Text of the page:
Female Artists

A month or two ago someone sent me a comment criticizing the lack of any female artists on my site. Of course that’s a silly claim since I have quite a number of paintings by female artists here, and since I judge paintings by whether they are good rather than whether they are made by men or women. Be that as it may, I did a little checking just to see if there were any female artists whose work I had overlooked and I found a few interesting paintings that were on my list of things waiting to be considered and so I decided to scan them and post them for all to see. Ordinarily, I dislike exhibitions of art organized by sex, race, or similar irrelevant characteristics, but in this case they just happened to come to my attention at about the same time because of these silly allegations, so here they are…


Art Teacher Suspended for Recommending Figure Drawing

In December Middletown, New York art teacher Pete Panse was suspended for recommending that some of his advanced students take a figure drawing class that included nude models, on the grounds that mentioning such a thing constituted a potentially sexually unfomfortable situation for some students or their parents. Since January I have been assisting Mr. Panse in his efforts to fight this procedure and we are making good headway so far. You can read all about the case, learn how you can help, and sign an electronic petition here.

Please help any way you can!


Christie’s Auction

The same day I went to Sotheby’s I also went to a pretty similar showing of auction items at Christie’s. Here are a few highlights…

I was particularly impressed by the Monsted landscapes I saw that day, though I had not heard of him before then. There was a particularly impressive one called A Wooded River Landscape, Deer Grazing in the Distance at the Sotheby’s auction that was similar to this, but which was impossible for me to scan because of how it was printed in the catalogue (it spanned the spine of the book). He was definitely an under-appreciated genius!


Sotheby’s Auction

A few weeks ago several Art Renewal Center people met in New York to view some 19th century paintings being auctioned off later that week. There was a lot of amazing stuff to be seen there including some artists I had not been aware of. Here are a few highlights of what I saw there.


Sargent Murals

John Singer Sargent (1856-1925) is best known for his portraits, but I have been interested to discover that he did quite a number of public murals, some of them at the very end of his life. They are quite a contrast in style from his more famous work. Here are a few examples.


More on Bouguereau

Brian Shapiro recently pointed out that the Bouguereau I posted last week was incomplete (the feet were cut off) and he was right! Here’s what the whole thing looks like. It has a nicer color than the one I found as well. Thanks Brian!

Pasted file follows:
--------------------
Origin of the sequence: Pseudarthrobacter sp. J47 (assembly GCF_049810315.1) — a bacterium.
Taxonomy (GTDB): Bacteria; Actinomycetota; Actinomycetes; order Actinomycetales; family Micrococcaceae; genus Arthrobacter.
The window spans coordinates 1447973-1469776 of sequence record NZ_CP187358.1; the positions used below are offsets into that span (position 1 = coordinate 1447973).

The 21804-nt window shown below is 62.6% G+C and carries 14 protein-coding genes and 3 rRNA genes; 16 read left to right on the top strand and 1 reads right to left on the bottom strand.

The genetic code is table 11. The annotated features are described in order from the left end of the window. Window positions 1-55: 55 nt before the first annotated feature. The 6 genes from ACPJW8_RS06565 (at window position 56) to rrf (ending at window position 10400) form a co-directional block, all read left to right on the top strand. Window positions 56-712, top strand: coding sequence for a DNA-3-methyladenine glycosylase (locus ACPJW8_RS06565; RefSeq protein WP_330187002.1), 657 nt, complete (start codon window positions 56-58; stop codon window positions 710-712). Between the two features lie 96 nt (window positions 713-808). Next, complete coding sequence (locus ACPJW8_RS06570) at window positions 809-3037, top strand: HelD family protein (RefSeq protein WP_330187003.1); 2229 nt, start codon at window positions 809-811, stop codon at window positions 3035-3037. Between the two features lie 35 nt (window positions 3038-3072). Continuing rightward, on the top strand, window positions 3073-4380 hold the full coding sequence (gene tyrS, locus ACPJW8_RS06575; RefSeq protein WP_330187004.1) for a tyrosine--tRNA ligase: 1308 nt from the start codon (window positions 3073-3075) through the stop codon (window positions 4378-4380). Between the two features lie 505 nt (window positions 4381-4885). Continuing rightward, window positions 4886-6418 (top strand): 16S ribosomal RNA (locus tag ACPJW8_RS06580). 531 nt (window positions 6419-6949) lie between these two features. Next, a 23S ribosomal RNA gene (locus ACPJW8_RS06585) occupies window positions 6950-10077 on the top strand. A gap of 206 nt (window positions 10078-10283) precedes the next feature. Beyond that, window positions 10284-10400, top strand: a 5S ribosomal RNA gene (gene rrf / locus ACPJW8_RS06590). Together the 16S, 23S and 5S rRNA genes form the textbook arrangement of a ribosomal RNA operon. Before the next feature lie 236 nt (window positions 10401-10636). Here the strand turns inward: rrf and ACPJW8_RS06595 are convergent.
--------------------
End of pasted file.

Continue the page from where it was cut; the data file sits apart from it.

Along the way I also found the following pair of Bouguereau studies on the same site…


Fydor Bruni

Fydor Bruni (1802-1875) was a Russian born in Italy who returned there after childhood to paint. This particular painting seems a few years ahead of its time in its style in some respects but with some sixteenth century Venetian influences as well.

Bacchante Giving Cupid a Drink, Fydor Bruni, 1828

Carpeaux Goodies

Jean-Baptiste Carpeaux (1827-1875) has long been one of my favorite sculptors, and therefore I think it’s fitting that I feature him in the first sculpture posting here. One of my favorite Carpeaux sculptures is The Triumph of Flora, but I never knew where it was located…


German Romantics

I have long found Caspar David Friedrich’s (1774-1840) paintings to have a certain haunting quality that is hard to put my finger on, and when I was doing some additional research on his work I found a few of his fellow Germans of the same era with a similar kind of quality. Here are a few of them…


Dewing Reposts

Another artist I posted a series of examples of in a previous incarnation of this blog of Thomas Wilmer Dewing (1851-1938) paintings. Since these are relatively hard to come by, I thought I would repost them here again so that they will stay alive on the Net.


Gotch Revived

In an earlier version of my blog, I posted a collection of Thomas Cooper Gotch (1854-1931) paintings that along the way got lost in the shuffle. In order to prevent them from being lost to the Net, I thought I would post them again.


Edward Poynter Discoveries

Another artist I have had an eye out for for years is Edward Poynter (1836-1919), and I managed to find some interesting images I thought I would share with you all. One is a wonderful finished painting and the other is a study the demonstrates how thoroughly artists like Poynter understood anatomy and used that knowledge to make their paintings. No doubt David Hockney fans would claim that this proves that Poynter had an X-ray machine.


Illustrators Galore!


Some Obscure Finds

I did some digging for interesting turn of the century (and a little after) artists and came up with a few nice tidbits to share. The Blashfield Angel with The Flaming Sword is a little reminiscient of VonStuck’s painting with the same theme. I have been looking for more Elihu Vedder works for a while and one of them was among my finds…


Chasseriau Followups

Here’s a wonderful example of Chasseriau’s work…

Andromeda Chained to the Rock by the Nereids, Theodore Chasseriau, 1840


Chasseriau’s Andromeda painting was subject to a lot of damage and required a lot of digital restoration (by me) to achieve the kind of image quality below. Want to see how bad it started out?